Each person on that list of 289 was a homeless resident of Seattle and King County who had died in the past year. The reading was done outside to remind attendees of the harsh winter conditions that contributed to some of those deaths.
For more than 15 minutes, names rang into the night, an uncomfortable illustration of the growth of the region’s longstanding crisis. Two of the dead were just babies, remembered as “Baby Boy S” and “Baby Boy F.”
St. James Cathedral has been holding its annual Mass for the Deceased Homeless for at least 20 years, according to Patrick Barredo, the cathedral’s director of social outreach and advocacy. It is meant, in the words of Father Michael G. Ryan, to remember “our homeless and poor brothers and sisters” who died on the street and in shelters.
The ceremony began in the warm interior of the ornate, high-domed cathedral with the lighting of 289 candles — one for each person on the list, and a tragic record high number for the church. Last year, St. James recognized the deaths of 221 unhoused people.
Father Ryan then led the congregation in a Mass tailored to the homelessness crisis in our region. In his homily, he said the Mass is not only a remembrance of the dead, but a reminder that as residents of the wealthiest country in the world and one of America’s wealthiest cities, we all share blame for the crisis and should play a role in its resolution.
“May they rest in peace and may we not rest peacefully until we've done everything we can to make this scandal of homelessness our nation's priority, our city's priority, our personal priority, and yes, our sacred mission,” said Father Ryan.
The 289 people on this year’s list died of illnesses, exposure to the elements, suicide, drug overdoses and violence between October 2021 and September 2022. The median age of death for homeless residents in King County is 51, compared to 79 for all deaths in the area.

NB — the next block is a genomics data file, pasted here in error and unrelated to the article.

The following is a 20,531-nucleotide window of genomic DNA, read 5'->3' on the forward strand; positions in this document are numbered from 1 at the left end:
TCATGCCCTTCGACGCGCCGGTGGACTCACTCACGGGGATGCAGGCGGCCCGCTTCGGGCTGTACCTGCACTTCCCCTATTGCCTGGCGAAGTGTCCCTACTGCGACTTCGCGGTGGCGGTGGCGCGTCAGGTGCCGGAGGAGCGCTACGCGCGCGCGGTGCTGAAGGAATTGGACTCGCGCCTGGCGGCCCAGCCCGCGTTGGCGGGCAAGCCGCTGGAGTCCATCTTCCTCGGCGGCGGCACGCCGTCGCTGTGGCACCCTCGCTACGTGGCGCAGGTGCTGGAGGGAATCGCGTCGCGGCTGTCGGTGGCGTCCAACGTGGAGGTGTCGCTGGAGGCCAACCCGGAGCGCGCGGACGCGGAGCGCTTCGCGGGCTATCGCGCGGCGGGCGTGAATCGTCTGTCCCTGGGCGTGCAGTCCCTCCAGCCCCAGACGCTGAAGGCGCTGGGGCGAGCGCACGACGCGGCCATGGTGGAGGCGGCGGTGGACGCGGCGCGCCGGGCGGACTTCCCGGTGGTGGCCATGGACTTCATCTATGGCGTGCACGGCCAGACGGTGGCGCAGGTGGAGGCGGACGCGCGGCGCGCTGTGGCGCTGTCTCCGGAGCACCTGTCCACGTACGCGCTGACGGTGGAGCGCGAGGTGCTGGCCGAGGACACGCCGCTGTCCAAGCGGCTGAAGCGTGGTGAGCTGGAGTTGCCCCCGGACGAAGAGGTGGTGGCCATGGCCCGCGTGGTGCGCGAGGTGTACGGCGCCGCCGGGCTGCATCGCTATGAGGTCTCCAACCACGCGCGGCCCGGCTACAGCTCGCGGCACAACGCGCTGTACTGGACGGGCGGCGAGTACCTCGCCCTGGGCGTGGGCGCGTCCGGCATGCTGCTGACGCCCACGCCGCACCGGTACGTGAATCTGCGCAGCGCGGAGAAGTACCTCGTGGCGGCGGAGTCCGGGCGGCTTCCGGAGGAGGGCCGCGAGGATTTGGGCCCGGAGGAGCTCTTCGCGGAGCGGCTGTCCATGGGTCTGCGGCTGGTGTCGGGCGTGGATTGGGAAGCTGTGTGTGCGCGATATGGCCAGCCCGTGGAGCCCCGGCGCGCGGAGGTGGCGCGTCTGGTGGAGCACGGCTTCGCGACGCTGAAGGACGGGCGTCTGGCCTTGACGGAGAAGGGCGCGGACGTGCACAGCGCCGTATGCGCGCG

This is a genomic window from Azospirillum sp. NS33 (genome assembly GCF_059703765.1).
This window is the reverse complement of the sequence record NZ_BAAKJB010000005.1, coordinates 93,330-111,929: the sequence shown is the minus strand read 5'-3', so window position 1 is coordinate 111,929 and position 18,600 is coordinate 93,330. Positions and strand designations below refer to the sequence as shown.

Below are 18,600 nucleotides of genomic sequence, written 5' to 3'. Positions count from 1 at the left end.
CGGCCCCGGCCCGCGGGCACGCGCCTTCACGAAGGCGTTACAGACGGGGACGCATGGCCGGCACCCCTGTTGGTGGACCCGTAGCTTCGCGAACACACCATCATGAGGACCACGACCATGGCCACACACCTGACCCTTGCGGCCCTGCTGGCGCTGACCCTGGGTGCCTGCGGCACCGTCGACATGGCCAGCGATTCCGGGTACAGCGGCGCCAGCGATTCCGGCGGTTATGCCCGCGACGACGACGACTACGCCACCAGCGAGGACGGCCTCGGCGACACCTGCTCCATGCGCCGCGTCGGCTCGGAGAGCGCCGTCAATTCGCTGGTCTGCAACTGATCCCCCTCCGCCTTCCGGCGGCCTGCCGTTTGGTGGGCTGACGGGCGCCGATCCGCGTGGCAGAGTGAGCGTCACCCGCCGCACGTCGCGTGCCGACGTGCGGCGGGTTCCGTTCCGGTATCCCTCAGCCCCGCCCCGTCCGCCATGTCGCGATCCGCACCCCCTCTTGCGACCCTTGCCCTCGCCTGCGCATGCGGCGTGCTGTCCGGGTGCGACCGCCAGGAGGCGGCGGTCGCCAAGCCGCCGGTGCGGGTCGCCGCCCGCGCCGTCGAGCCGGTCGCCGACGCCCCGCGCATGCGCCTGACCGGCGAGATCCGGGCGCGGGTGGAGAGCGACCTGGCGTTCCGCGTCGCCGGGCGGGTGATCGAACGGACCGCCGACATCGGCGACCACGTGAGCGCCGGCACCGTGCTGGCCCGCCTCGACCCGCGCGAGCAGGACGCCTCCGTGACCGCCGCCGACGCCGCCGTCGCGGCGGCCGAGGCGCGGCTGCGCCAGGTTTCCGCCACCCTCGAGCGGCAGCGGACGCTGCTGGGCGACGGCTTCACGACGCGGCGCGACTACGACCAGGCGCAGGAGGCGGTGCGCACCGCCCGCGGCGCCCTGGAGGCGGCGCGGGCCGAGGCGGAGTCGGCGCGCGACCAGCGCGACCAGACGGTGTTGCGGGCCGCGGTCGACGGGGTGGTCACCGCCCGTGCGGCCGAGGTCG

According to the King County Medical Examiner’s Office, “accidental deaths” — a category that includes everything from being hit by a car to overdosing — accounted for about half of all homeless deaths in the past decade. Drug overdose and poisoning accounts for about 71% of those. In 2021, accidental deaths increased to 66% of the deaths of unhoused people recorded by the medical examiner.
Ten years of death data shows the racial disparities among King County’s homeless residents. Black residents make up 7% of King County’s population but 14% of deaths of the unhoused. American Indians and Alaska Native make up just 1% of the county population, but 7% of such deaths.
The homeless advocacy and resource nonprofit SHARE/WHEEL gets most of the deceased’s names from the medical examiner and provides them to St. James. SHARE/WHEEL’s list is longer than King County’s because the medical examiner data uses a narrower definition of homelessness than do the advocates or even the federal government.
The medical examiner’s death counts someone as presumed homeless when they are “individuals without permanent housing who lived on the streets or stayed in a shelter, vehicle, or abandoned building at the time preceding death.” Since people living in transitional housing, couch-surfing or similar temporary housing situations are often considered homeless, SHARE/WHEEL draws on other sources within the housing provider and advocate network to complete its list.